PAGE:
How to Perform Infant CPR: Important Things You Need to Know

Infant CPR

Infant cardiopulmonary resuscitation (CPR) is a crucial skill that every parent, caregiver, or anyone who spends time around infants should learn. In emergencies such as sudden cardiac arrest or choking, knowing how to perform CPR can be the difference between life and death for an infant. In this comprehensive guide, we will delve into the essential steps and techniques of infant CPR, ensuring you’re equipped with the knowledge and confidence to act swiftly in critical situations.


Why is Infant CPR Important?

Every minute counts during a cardiac or respiratory emergency. When an infant’s heart stops beating or their breathing ceases, blood flow to vital organs is interrupted, leading to rapid cell death. Performing Infant CPR helps circulate oxygenated blood throughout the body, buying precious time until medical professionals arrive.

Even if you successfully restart the infant’s heart and breathing, brain damage can still occur due to the lack of oxygen. However, by acting quickly and performing Infant CPR effectively, you can significantly increase the baby’s chances of survival and minimize potential long-term complications.

When to Perform Infant CPR on a Baby

Knowing when to initiate Infant CPR is critical. Here are the two main scenarios where immediate action is necessary:

Unresponsive and Not Breathing

This is the most clear-cut situation for performing CPR. If you find an infant who is completely unresponsive and not breathing at all, don’t hesitate – begin CPR right away. Signs of unresponsiveness include:

  • No reaction to any stimuli, even loud noises or gentle touches.

  • The infant’s face appears limp and expressionless.

  • There are no movements or muscle twitches.

In these situations, every second counts. The lack of breathing quickly leads to oxygen deprivation, which can cause irreversible brain damage and death within minutes.

Not Breathing Normally

Sometimes, an infant may not be completely unresponsive, but their breathing pattern indicates a serious issue. If you notice the following signs, CPR may be necessary:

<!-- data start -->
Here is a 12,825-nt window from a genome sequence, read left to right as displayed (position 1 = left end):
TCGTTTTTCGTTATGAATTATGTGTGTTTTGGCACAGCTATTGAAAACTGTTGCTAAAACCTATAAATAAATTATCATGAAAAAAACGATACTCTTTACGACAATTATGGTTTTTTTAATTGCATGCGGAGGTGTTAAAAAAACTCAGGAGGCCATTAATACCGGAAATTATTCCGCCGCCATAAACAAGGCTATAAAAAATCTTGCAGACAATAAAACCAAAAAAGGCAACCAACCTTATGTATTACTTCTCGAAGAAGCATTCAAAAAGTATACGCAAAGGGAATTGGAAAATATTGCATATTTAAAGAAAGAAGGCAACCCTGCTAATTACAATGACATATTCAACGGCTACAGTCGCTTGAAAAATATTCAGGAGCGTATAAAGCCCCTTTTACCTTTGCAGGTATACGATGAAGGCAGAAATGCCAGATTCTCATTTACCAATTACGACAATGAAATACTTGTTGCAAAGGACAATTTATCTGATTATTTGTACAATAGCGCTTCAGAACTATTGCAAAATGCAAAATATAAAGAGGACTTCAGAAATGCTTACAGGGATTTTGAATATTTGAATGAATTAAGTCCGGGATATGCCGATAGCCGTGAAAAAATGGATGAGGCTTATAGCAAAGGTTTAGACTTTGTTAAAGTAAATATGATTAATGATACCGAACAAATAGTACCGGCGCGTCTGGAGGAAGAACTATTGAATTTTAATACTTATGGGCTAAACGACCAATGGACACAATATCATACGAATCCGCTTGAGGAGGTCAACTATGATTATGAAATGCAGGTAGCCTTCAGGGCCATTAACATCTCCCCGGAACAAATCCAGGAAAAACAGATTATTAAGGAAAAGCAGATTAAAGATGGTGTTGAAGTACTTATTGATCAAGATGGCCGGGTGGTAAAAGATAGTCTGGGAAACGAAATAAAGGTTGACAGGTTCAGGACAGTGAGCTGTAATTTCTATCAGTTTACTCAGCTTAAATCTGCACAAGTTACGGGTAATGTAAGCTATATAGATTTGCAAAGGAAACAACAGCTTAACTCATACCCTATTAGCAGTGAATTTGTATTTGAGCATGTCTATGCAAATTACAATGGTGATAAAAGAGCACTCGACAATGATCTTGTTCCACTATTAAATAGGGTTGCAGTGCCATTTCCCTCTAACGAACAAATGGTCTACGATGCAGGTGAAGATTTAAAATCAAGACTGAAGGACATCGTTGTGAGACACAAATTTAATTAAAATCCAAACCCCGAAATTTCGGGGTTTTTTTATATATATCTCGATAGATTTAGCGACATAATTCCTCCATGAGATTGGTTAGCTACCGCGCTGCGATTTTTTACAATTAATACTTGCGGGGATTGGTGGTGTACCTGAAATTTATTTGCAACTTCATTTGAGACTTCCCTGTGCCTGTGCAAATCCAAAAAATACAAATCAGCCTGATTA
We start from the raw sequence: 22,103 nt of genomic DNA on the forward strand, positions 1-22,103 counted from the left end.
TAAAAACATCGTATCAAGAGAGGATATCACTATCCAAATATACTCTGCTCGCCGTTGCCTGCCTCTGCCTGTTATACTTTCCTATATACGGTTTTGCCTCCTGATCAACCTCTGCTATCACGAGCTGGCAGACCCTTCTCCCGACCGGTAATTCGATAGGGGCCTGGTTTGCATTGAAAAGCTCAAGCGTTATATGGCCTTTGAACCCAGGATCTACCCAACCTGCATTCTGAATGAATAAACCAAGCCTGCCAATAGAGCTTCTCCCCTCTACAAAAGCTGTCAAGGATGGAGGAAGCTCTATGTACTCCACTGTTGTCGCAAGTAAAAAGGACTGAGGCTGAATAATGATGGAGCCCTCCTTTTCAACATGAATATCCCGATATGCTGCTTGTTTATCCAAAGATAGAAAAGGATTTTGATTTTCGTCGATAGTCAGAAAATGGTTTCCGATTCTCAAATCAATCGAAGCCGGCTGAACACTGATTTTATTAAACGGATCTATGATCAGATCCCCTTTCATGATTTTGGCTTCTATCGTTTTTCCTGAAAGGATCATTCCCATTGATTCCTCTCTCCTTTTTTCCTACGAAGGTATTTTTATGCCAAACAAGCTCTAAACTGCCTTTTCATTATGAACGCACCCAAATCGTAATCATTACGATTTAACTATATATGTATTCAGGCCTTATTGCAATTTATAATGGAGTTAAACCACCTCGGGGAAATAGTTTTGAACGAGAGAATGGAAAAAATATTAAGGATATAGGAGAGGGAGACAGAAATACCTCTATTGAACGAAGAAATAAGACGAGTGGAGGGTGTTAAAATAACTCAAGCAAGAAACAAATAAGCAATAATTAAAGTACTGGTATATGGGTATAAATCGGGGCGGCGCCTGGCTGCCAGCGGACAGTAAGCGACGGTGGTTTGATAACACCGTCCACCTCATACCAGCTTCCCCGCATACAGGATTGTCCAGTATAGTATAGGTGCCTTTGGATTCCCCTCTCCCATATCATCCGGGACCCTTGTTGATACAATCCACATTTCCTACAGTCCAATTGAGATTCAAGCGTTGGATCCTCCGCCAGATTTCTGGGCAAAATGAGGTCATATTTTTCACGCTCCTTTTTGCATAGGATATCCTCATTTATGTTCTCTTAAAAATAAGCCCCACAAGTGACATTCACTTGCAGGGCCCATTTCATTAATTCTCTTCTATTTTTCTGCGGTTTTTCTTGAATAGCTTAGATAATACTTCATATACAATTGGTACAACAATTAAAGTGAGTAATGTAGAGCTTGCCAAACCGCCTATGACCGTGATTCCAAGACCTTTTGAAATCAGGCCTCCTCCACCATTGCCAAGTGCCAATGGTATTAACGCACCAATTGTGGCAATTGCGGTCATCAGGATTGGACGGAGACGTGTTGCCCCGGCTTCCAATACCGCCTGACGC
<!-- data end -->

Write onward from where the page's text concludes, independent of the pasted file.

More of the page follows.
• Gasping or labored breaths: The infant is struggling to breathe, with deep, infrequent gasps or rapid, shallow breaths.

  • Chest not rising and falling: Observe the infant’s chest for even, regular movements. If the chest isn’t moving or has a paradoxical movement (where the belly moves in instead of the chest), it’s a sign of respiratory distress.

  • Changes in skin color: Look for pale or bluish skin color around the lips, tongue, or nostrils. This indicates a lack of oxygen reaching the bloodstream.

  • Wheezing or noisy breathing: A high-pitched whistling sound during breathing could be a sign of a blocked airway.

If you suspect an infant might need CPR due to breathing difficulties, it’s always better to start CPR immediately rather than waiting for the situation to worsen. By acting swiftly, you can potentially save the baby’s life and minimize the risk of long-term complications.

Additional Signs to Watch For

  • Seizures: If an infant is experiencing a seizure, especially a prolonged one, it can disrupt their breathing and necessitate CPR.

  • Choking: If a choking hazard is suspected, perform the recommended choking interventions for infants first. However, if the choking isn’t relieved and the infant becomes unresponsive or stops breathing, initiate CPR.

Step-by-Step Guide on How to Perform Infant CPR

Assess the Situation: In emergency situations, maintaining a calm and collected demeanor is essential. Assess the environment for any potential hazards or dangers before approaching the infant. Clearing the area of obstacles ensures both your safety and that of the infant.

Check Responsiveness: When approaching the infant, gently stimulate them by tapping their shoulder and calling their name in a clear, firm voice. Observe for any signs of movement or responsiveness, such as blinking or vocalization. If the infant does not respond, proceed to the next step.